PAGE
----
By TJ Burgonio | Philippine Daily Inquirer
Davidson Bangayan, aka David Tan, controls the importation of rice by financing farmers’ cooperatives that want to bid for import permits from the National Food Authority (NFA), Justice Secretary Leila de Lima told the Senate committee on agriculture on Wednesday.
Speaking at the resumption of the committee’s investigation of the smuggling of rice into the Philippines, De Lima, quoting justice department witnesses, said Davidson Bangayan and David Tan, known in the Bureau of Customs (BOC) as the Goliath of rice smuggling in the country, were the same.
“They know him as DT, for David Tan,” De Lima said.
Subpoenaed to appear at the hearing, Bangayan showed up to answer the senators’ questions, but denied that he was David Tan.
Bangayan also denied involvement in rice smuggling.
“My name is Davidson Bangayan, and I am not David Tan,” he said at the start of the hearing.
De Lima, whose department is investigating the alleged rice smuggling of David Tan in collusion with customs officials and employees, said two witnesses had come forward and submitted affidavits detailing Bangayan’s modus operandi.
She said that one witness claimed that Bangayan, using at least three coordinators, recruited farmers’ cooperatives to bid for rice importation permits from the NFA.
According to the witness whom De Lima did not name, Bangayan paid for the cooperatives’ license fees, bonds, document form fees required by the NFA and the BOC, and shouldered the airfare and accommodation expenses of the cooperatives’ representatives while preparing for the bidding.
“One day before the bidding, the recruits would troop to DT’s office in Dagat-Dagatan, Caloocan City. There, they would prepare the prequalifying bid documents,” De Lima said, quoting the witness.
The recruits are promised incentives of P10 per bag once the cooperatives win the local or old stocks bidding. They get an extra P3 per bag incentive “once the deal is there,” she said.
“For importation bidding, a P20 per bag incentive is promised to the winning cooperative. In exchange for all these benefits, the cooperatives will allow DT to use them as fronts during the biddings. DT will have the discretion in the sale and distribution of the imported rice,” she said.
The other witness, De Lima said, described other forms of smuggling, including declaring rice shipments as construction materials; recycling import permits if the rice shipments were going through customs without the permit being stamped “consumed,” and diverting excess rice intended for the government to the warehouses of traders.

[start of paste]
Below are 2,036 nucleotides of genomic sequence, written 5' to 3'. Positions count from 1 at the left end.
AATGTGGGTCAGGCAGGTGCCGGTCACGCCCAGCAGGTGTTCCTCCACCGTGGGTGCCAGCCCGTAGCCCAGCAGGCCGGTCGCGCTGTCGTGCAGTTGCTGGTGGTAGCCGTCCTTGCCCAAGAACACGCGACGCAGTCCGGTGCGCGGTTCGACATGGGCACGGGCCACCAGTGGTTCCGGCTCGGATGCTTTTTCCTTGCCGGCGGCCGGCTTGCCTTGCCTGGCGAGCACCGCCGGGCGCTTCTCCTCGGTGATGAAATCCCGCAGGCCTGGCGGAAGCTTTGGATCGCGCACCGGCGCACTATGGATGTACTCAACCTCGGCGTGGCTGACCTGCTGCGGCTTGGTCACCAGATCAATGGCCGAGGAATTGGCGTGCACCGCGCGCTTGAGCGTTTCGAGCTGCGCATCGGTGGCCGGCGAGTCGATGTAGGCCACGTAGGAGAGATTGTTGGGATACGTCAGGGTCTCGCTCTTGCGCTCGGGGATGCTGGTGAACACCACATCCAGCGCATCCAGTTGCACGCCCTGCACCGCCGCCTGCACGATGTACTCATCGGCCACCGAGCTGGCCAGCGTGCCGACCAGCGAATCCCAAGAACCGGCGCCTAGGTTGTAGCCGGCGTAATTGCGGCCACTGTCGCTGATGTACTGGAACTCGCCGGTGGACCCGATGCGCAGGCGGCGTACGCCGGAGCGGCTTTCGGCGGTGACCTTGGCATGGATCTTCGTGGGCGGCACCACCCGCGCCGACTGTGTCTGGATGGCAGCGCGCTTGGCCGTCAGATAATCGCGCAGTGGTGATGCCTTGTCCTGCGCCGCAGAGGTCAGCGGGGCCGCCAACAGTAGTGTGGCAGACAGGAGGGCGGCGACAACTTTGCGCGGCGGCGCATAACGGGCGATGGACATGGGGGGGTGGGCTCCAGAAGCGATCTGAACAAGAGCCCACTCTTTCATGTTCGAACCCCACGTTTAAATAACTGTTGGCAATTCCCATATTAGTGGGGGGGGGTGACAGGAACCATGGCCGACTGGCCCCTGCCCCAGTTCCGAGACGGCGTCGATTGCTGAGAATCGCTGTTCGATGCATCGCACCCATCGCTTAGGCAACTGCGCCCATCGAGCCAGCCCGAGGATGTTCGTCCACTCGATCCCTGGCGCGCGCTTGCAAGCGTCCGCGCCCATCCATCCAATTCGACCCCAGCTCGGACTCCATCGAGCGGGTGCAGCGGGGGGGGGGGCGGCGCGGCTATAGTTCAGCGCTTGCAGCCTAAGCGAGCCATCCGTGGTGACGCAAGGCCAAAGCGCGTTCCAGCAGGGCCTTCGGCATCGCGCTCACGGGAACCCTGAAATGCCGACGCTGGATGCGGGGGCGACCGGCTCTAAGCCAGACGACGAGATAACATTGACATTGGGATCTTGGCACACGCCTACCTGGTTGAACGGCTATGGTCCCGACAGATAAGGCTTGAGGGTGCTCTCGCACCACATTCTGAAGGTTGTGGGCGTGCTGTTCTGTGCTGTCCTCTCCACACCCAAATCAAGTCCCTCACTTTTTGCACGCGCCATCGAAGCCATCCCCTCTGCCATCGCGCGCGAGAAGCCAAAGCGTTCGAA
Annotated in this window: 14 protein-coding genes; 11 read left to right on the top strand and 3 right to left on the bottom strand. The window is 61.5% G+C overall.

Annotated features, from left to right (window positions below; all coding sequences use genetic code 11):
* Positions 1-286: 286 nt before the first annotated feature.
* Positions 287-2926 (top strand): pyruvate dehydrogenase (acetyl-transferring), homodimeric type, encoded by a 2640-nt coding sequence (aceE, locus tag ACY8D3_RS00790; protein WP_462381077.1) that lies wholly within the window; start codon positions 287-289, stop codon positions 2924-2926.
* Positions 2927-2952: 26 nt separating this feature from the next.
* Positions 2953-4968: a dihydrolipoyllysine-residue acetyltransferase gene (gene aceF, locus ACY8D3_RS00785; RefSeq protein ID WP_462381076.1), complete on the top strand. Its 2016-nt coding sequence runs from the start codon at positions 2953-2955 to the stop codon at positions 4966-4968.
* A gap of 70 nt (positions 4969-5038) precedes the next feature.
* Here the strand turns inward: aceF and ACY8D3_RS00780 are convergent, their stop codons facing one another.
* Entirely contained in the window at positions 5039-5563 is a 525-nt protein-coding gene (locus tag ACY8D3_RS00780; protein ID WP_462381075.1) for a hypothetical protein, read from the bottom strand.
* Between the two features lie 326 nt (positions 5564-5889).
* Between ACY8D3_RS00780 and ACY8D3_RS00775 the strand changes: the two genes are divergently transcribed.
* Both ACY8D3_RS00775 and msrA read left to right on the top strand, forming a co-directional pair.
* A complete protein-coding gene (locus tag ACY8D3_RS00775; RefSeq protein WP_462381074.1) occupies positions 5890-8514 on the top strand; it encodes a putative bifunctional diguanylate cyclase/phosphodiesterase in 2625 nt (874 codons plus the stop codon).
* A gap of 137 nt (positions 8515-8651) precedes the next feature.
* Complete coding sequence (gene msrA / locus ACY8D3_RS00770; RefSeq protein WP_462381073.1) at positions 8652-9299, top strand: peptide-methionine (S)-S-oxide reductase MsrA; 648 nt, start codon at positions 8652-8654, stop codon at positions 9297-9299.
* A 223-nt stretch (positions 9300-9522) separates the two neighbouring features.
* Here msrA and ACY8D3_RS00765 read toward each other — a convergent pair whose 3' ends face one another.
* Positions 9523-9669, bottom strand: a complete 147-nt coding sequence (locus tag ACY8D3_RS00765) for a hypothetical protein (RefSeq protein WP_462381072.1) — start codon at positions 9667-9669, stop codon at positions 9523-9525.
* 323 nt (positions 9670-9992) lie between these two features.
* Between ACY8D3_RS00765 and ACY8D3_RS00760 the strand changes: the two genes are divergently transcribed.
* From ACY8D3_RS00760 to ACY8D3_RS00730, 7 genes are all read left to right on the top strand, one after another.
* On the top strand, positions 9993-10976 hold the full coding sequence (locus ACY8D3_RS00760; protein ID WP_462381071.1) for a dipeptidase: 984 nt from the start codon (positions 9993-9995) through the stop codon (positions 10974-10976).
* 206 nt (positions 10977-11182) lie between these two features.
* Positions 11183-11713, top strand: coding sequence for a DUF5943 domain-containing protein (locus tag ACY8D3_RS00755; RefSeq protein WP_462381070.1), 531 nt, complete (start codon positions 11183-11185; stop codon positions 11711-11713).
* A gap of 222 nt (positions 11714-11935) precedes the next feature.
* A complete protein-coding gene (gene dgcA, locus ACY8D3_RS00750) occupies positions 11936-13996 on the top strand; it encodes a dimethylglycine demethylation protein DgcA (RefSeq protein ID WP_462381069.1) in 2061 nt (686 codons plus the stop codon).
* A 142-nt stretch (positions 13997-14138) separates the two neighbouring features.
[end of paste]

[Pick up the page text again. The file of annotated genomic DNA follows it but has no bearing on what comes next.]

“If there are 10 truckloads of rice, five go to the NFA warehouse and the other five to the buyers. So there’s a diversion of rice,” De Lima said.
She said that once the National Bureau of Investigation has built an airtight case, it would file charges against the people involved in rice smuggling in the Department of Justice for preliminary investigation.
The hearing called by Sen. Cynthia Villar’s committee also heard that Bangayan’s own employee and lawyer had ties with Starcraft, the trading company that asked courts to stop the BOC from seizing tons of rice imported without permits.
Villar told reporters after the hearing that she did not need to prove that Davidson Bangayan and David Tan were the same. But using findings by several Senate committees during the 2012 inquiry into rice smuggling, she said her committee managed to establish that Bangayan had indirect links to “possible” rice smuggling.
Links to rice trade
Questioning Bangayan during the hearing, Villar elicited admissions that he had a partner in rice trading and other commodities named Willy Sy and that he owned Okinoshima Recycling Inc., a scrap metal trading company.
Witnesses in the Senate’s 2012 inquiry pointed to Sy as their “broker” in rice importation, and identified him as an employee of Okinoshima.
“We also did some transactions,” Bangayan said, referring to Sy.
Citing the January 2013 committee report on rice smuggling, Villar said Eugene Pioquinto and Brendel C. Daradal, incorporators of Starcraft International Trading Corp., had also pointed to Sy as their “broker.”
“So you’d see that the broker of Starcraft is Mr. Sy, who is your employee,” Villar told Bangayan.
Villar made a PowerPoint presentation showing the recommendations of the previous Senate inquiry, as well as diagrams of the relationships of rice traders with Sy.
Bangayan said he was “not connected” with Starcraft. He also said that Sy was “independent” and that he dealt with him on a per project basis.
“We, on the committee on agriculture, are relying on the information given by our farmers. If we don’t divulge this, we’ll be accused of connivance,” Villar said.
De Lima said that the NBI had also summoned Sy to its investigation of rice smuggling that had been prompted by the 2012 Senate inquiry.
Sy has yet to appear for questioning, De Lima said.
Don’t deny it
Irked by his insistence that he was not David Tan, Sen. Juan Ponce Enrile reminded Bangayan that he had been impleaded as David Bangayan, aka David Tan, in an arbitration case in Singapore over a scrap metal deal.